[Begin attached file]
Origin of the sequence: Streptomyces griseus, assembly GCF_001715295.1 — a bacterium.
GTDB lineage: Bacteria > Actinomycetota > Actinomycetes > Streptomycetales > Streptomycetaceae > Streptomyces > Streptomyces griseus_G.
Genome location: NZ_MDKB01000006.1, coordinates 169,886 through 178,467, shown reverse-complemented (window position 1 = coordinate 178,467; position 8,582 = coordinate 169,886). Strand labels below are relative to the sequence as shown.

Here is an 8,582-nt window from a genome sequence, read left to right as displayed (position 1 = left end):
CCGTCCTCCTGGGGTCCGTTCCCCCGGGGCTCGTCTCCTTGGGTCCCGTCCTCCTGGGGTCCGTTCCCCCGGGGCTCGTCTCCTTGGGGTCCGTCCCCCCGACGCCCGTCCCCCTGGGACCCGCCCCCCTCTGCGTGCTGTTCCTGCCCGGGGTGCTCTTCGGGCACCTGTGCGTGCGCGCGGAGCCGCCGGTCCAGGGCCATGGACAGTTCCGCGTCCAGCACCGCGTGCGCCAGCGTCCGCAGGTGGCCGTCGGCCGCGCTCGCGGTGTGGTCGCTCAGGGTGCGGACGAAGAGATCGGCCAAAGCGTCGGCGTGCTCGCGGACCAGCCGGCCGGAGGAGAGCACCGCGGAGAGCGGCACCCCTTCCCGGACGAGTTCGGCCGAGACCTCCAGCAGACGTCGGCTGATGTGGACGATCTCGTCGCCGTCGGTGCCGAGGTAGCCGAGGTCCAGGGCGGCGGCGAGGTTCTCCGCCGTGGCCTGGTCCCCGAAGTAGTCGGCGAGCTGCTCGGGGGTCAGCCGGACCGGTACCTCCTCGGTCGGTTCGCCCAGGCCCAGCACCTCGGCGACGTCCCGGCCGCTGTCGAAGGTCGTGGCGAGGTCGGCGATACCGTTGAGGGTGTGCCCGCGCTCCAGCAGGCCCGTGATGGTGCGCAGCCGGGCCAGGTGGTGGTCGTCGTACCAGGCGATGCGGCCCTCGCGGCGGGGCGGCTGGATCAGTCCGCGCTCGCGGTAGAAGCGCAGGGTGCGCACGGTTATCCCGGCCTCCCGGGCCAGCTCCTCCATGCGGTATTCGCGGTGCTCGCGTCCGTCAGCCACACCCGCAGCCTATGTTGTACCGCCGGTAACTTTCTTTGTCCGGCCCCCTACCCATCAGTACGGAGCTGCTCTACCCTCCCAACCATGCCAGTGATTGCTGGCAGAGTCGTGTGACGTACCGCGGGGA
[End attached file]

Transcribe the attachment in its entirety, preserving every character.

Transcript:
Origin of the sequence: Streptomyces griseus, assembly GCF_001715295.1 — a bacterium.
GTDB lineage: Bacteria > Actinomycetota > Actinomycetes > Streptomycetales > Streptomycetaceae > Streptomyces > Streptomyces griseus_G.
Genome location: NZ_MDKB01000006.1, coordinates 169,886 through 178,467, shown reverse-complemented (window position 1 = coordinate 178,467; position 8,582 = coordinate 169,886). Strand labels below are relative to the sequence as shown.

Here is an 8,582-nt window from a genome sequence, read left to right as displayed (position 1 = left end):
CCGTCCTCCTGGGGTCCGTTCCCCCGGGGCTCGTCTCCTTGGGTCCCGTCCTCCTGGGGTCCGTTCCCCCGGGGCTCGTCTCCTTGGGGTCCGTCCCCCCGACGCCCGTCCCCCTGGGACCCGCCCCCCTCTGCGTGCTGTTCCTGCCCGGGGTGCTCTTCGGGCACCTGTGCGTGCGCGCGGAGCCGCCGGTCCAGGGCCATGGACAGTTCCGCGTCCAGCACCGCGTGCGCCAGCGTCCGCAGGTGGCCGTCGGCCGCGCTCGCGGTGTGGTCGCTCAGGGTGCGGACGAAGAGATCGGCCAAAGCGTCGGCGTGCTCGCGGACCAGCCGGCCGGAGGAGAGCACCGCGGAGAGCGGCACCCCTTCCCGGACGAGTTCGGCCGAGACCTCCAGCAGACGTCGGCTGATGTGGACGATCTCGTCGCCGTCGGTGCCGAGGTAGCCGAGGTCCAGGGCGGCGGCGAGGTTCTCCGCCGTGGCCTGGTCCCCGAAGTAGTCGGCGAGCTGCTCGGGGGTCAGCCGGACCGGTACCTCCTCGGTCGGTTCGCCCAGGCCCAGCACCTCGGCGACGTCCCGGCCGCTGTCGAAGGTCGTGGCGAGGTCGGCGATACCGTTGAGGGTGTGCCCGCGCTCCAGCAGGCCCGTGATGGTGCGCAGCCGGGCCAGGTGGTGGTCGTCGTACCAGGCGATGCGGCCCTCGCGGCGGGGCGGCTGGATCAGTCCGCGCTCGCGGTAGAAGCGCAGGGTGCGCACGGTTATCCCGGCCTCCCGGGCCAGCTCCTCCATGCGGTATTCGCGGTGCTCGCGTCCGTCAGCCACACCCGCAGCCTATGTTGTACCGCCGGTAACTTTCTTTGTCCGGCCCCCTACCCATCAGTACGGAGCTGCTCTACCCTCCCAACCATGCCAGTGATTGCTGGCAGAGTCGTGTGACGTACCGCGGGGA